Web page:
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Switzerland

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by

claudio espinoza

on 2 June 2015

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Transcript of Switzerland


Language

Public Use

Mother Tongue

German 74 % 63.7 %
French 21 % 19.6 %
Italian 4 % 6.6 %
Rumantsch 1 % 0.5 %

Language
The four national languages is german,french,italian,Romansh.

Religion

Medical
There's no free state health service in Switzerland
10%of the average Swiss salary goes toward health insurance programs
Everyone living in Switzerland must have basic health insurance
Switzerland has an infant mortality rate of about 3.6 out of 1,000
Arts
To what extent do the cultural, social,and political systems of Switzerland meet the needs of its population
.
Education
Background
Switzerland has one of the worlds best education systems because cantons are responsible for determining the curricula of the for educational service (kindergarten, schools, and universities)
Switzerland’s federal system of government disperses power widely
Executive authority is exercised collectively by the seven-member Federal Council
It did not join the United Nations until 2002, and two reference on membership in the European Union have failed by wide margins
Membership in the European Economic Area was rejected by referendum in 1992
Like most federal countries, Switzerland has a two-chamber federal parliament with one chamber representing the population and one chamber representing the federal states


Concept Question
Since Switzerland has no natural resources, education and knowledge became very important resources
Religions: Roman Catholic 38.2%
Protestant 26.9%
Muslim 4.9%
Christian 5.7%
other 1.6%
none 21.4%
unspecified 1.3% (2012 est.)
In Switzerland, every child must attend elementary school
Folk art is kept alive in organizations all over the country. In Switzerland, it is mostly expressed in music, dance, poetry, wood carving and embroidery
Switzerland art is part of everyday life for them.

Elementary school starts at age 7 and lasts 8 years but usually ends until 9 years
There are various types of "Gymnasiums" (secondary school) with different emphasis and major subjects
To be able to attend a university, a student must have finished secondary school and own a graduation diploma
Employment
Cultural
social
Switzerland has an unemployment rate of 4.4%
Political
Usual working time in Switzerland is 42 hours per week
wages levels vary from one economic branch and region to another
The workers insurance covers the risk of illness, accidents, and occupational diseases, old age, death, and disability as well as unemployment
Switzerland has no state religion, though most of the cantons (except for Geneva and neuchatel.
Switzerland Flag
Look like the red cross but it isn't.
Political System
marriage
Every of the 26 cantons is a constituency, so the proportional representation is not absolute: a few small cantons may only send one deputy

The Council of States has 46 members, two per full and one per half canton. The cantons may decide themselves in their cantonal constitution

In most cantons the members of the Council of States are elected in a majority election on the same day the election for the National Council takes place.

Economic System
Switzerland’s economic freedom score is 80.5, making its economy the 5Th freest in the 2015.
With modest improvements in business freedom, fiscal freedom, and monetary freedom overwhelmed by a large decline in labor freedom and smaller declines in freedom from corruption and the management of government spending.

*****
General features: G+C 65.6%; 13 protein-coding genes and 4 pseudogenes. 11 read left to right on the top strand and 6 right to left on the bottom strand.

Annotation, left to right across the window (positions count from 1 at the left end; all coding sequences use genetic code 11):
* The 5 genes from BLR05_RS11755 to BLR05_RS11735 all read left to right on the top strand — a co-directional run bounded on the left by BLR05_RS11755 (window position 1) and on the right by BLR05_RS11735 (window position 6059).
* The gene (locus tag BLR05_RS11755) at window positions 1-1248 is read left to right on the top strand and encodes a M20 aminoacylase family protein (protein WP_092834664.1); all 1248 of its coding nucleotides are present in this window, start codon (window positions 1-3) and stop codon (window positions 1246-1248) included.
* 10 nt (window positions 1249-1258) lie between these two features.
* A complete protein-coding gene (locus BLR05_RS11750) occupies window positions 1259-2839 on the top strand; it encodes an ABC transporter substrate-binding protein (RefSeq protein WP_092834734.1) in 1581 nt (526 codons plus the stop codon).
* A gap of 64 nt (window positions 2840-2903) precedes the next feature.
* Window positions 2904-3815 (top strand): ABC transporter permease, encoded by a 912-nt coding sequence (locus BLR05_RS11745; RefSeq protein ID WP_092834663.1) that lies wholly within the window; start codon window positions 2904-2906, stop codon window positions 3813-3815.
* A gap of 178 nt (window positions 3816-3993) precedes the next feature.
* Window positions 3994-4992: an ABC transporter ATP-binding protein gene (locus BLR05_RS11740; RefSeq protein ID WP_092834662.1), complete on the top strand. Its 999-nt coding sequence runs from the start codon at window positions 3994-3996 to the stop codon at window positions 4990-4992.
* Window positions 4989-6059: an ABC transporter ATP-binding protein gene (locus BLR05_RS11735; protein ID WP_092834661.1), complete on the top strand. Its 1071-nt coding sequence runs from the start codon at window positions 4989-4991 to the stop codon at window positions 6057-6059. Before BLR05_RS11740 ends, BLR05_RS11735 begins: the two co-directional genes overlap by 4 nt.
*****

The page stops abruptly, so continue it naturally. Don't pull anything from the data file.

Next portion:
Switzerland continues to be a regional leader in economic freedom. Efficient and transparent regulations underpin an efficient business environment and support diversified economic growth.

Couples get married late in life, and divorce and remarriage are common.


Catholicism and Protestantism are the major religions
Location
European Region
Defense System
Civil Right

How Switzerland requires military service from every able-bodied male Swiss citizen


A model later emulated and expanded by Israel and how the Swiss military has, in effect, wired the entire country to blow in the event of foreign invasion.

To keep enemy armies out, bridges will be dynamited and, whenever possible, deliberately collapsed onto other roads and bridges below; hills have been weaponized to be activated as valley-sweeping artificial landslides; mountain tunnels will be sealed from within to act as nuclear-proof air raid shelters; and much more.


To counter this, The Swiss military has wired the country’s extensive infrastructure of roads and bridges to blow. In fact, they have over 3000 points of demolition!
To keep enemy armies out, bridges will be dynamited and, whenever possible, deliberately collapsed onto other roads and bridges below; hills have been weaponized to be activated as valley-sweeping artificial landslides; mountain tunnels will be sealed from within to act as nuclear-proof air raid shelters; and much more.
Access to technology
The postal system, telephone, telegraph, radio, and television systems are government owned and operated
The telephone system is completely automatic
Broadcasting is controlled by the Swiss Broadcasting Corp (SBC).
There is a social insurance system and mandatory occupational pension system financed by employer and employee contributions as well as governmental subsidies.
Work injury insurance is compulsory, with contribution rates varying according to risk.
Women earn less than men, and are less likely to receive training.
Sexual harassment in the workplace continues, although laws and advocacy groups work to eradicate the problem.
Physical and sexual violence against women and domestic abuse persist.
Human rights are generally respected in Switzerland.
A number of independent local radio stations have been operating since 1983
Full transcript